Universities in Australia are not up to speed with the demands of the educational environment globally. The go slow is mostly seen in relationship with Asian students. It has been said that Australian universities cannot engage students whose culture, language and history eludes their understanding. This is evident in the few courses that are offered in respect to anything to do with cultures of the people in the east.
Asian languages are taught less in the universities of Australia than they were in the late 60s. This is also evident in the other subjects such as Economics, Geography, Arts, Politics and History. There is a drop in the study of these subjects in relation to the major Asian cultures like Chinese, Korean, Indonesian, Hindu and Korean leave alone the Arab culture, history and language.
As this goes on in the Australian educational scene, the Asians are doing something completely different. Whether the Australian universities are initiating a go slow in adoption of subjects with an eastern orientation in their syllabus on purpose or not is a debate for another day and time, but it sees that these universities attract only those students that are well or (read rich), but are not qualified enough to get admissions in the universities in their countries of origin. The same can also be said for the Vocational Education space, like hospitality, trades, beauty education etc. according to Service Skills Australia.
In Asia, there is a growth in the economy with many of the countries there being major players in the global arena. The need therefore for quality education can therefore coma naturally. In this light, the governments in the Asian countries are coming up with framework and policy to make sure that this is realized at home. More of these governments are funding the universities and getting everything they can to empower the universities there for competence in offering world class education to its populace.
Australia will soon be outstripped of the rankings …
The human being has a lot of mysteries that are buried deep inside within us, this make it had to know people for who they really are as most of the time their identities are normally misrepresented. At times these identities can only be expressed during reading and writing. In writing, there is a representation of persons and their world views.
Self-discovery is in all way very positive, however, to many is a very daunting and painful task. Writers may find themselves, through critical self-exploitation, changing, altering and even adjusting these identities to fit the environment and other dictates of the world.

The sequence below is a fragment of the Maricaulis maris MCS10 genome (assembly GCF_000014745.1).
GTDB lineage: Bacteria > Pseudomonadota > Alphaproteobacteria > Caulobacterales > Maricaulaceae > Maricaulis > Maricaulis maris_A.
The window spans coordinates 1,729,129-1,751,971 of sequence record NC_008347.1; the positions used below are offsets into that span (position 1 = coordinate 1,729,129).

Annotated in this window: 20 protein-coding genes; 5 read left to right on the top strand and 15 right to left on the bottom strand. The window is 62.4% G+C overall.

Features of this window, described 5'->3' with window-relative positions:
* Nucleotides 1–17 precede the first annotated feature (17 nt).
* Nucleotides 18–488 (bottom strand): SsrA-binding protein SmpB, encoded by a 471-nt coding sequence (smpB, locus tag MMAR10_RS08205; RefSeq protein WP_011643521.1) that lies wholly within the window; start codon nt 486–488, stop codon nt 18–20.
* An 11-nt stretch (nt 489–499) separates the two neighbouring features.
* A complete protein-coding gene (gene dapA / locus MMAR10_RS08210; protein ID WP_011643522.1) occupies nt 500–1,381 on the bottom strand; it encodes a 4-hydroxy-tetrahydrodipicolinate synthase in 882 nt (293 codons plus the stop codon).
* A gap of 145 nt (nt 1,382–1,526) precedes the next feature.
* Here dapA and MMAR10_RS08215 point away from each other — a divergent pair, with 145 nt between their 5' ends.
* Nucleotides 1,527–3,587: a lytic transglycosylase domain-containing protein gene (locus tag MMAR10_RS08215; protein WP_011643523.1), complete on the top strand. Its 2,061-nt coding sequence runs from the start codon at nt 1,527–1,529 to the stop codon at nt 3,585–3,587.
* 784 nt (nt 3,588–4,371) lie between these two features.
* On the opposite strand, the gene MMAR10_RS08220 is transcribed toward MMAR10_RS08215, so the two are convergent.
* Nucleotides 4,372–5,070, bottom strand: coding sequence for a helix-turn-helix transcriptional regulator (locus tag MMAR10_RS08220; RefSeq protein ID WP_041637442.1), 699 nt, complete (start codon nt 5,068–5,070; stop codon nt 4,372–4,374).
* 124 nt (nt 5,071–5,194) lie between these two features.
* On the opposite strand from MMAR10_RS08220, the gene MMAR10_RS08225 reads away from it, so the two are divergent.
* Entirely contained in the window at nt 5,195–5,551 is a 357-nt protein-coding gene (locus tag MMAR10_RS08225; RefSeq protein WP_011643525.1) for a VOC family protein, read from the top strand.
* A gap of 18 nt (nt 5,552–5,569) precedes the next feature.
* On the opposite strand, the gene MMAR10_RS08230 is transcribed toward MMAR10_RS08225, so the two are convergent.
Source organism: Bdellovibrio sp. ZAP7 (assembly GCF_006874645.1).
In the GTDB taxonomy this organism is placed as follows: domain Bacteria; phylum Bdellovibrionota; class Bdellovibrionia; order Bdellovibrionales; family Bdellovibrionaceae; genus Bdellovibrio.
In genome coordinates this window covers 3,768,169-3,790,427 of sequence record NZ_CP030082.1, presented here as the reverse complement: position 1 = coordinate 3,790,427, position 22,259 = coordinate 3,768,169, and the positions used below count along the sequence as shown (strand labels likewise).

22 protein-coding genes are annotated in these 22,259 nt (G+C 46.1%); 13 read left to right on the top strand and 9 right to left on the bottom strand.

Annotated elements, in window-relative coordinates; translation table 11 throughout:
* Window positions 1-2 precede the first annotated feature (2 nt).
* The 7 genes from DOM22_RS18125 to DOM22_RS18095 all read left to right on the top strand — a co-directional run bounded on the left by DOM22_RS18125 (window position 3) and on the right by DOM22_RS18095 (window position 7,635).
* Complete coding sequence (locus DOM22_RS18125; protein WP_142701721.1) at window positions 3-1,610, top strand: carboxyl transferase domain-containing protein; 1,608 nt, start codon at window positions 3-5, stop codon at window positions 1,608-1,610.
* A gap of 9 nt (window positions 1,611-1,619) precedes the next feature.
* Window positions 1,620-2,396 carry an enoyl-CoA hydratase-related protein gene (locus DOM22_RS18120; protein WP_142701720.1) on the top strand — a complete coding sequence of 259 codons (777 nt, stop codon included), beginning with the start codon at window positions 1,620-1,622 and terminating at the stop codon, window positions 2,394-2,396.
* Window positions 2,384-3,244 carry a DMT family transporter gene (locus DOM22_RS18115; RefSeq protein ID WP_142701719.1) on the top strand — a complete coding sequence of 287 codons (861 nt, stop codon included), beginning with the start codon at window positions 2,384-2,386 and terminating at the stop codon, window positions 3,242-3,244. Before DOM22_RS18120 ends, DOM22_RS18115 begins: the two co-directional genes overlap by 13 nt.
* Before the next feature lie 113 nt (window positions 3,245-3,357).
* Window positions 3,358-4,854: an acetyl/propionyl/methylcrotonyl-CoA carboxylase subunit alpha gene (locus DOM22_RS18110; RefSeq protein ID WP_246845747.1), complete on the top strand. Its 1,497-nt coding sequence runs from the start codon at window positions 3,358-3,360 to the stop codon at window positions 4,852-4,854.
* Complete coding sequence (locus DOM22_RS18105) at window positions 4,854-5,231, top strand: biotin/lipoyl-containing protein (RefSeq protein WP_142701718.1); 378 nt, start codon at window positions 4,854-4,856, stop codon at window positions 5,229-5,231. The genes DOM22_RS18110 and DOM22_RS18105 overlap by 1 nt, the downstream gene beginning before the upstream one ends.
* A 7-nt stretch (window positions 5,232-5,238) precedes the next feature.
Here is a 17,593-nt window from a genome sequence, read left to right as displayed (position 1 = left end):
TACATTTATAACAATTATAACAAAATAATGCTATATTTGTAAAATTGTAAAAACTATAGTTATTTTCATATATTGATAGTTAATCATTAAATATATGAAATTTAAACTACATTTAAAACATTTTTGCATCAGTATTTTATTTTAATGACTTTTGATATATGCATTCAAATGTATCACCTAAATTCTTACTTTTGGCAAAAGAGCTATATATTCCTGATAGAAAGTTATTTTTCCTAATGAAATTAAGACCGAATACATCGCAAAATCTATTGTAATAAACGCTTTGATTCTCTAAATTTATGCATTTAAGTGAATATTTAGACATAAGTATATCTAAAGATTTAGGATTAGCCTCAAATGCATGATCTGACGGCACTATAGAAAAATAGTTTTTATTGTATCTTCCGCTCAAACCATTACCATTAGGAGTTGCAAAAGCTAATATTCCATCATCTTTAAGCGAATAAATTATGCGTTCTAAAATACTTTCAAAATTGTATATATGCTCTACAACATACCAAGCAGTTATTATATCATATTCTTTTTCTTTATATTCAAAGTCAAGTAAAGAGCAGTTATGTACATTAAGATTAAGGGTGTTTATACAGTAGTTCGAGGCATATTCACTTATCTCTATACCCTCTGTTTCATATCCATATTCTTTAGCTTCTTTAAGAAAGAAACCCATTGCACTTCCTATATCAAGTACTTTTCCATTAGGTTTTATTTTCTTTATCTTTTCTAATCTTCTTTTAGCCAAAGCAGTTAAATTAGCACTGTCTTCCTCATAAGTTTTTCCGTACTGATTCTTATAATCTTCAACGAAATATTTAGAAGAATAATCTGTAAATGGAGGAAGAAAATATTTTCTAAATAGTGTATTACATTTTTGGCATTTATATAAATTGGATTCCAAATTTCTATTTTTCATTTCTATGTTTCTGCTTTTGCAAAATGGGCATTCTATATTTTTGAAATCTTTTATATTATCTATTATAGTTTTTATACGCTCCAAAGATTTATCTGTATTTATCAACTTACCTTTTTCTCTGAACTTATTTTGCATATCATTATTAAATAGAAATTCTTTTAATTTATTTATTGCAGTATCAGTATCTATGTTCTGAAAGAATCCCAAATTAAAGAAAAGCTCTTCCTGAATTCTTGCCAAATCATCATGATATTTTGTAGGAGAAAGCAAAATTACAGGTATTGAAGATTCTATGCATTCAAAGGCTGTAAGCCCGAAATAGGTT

Definitions of identity evoke an image of a bounded, rational, and unitary self, capable of agency and autonomy. The classroom on the other hand is where teachers and students investigate identities by interacting with literature from a global and multicultural dimension. While the students in question may be anyone from the preschooler tot to the graduate intellectual giant, each student is able to stretch their comprehension of their own cultures and the cultures of others through their intercourse with quality and diverse literature.
As teachers it is important to use multicultural literature in the curriculum simply because it allows the learner to draw on cultures that are different from what they have been accustomed while at the same time examining their own linguistic and cultural heritages and back grounds. The key here is to select stories and literature material that students can identify with and invite them to think and talk about their own experiences. It is also important to negotiate with our students on how the topics of writing are selected. By doing this, students are encouraged to be critical learners in their understanding of social issues as well as themes which are presented in the reading and writing. This will prompt the student to be expressive in their own language and view thus enabling their identities to come out.
Examining students’ initial reading and writing responses …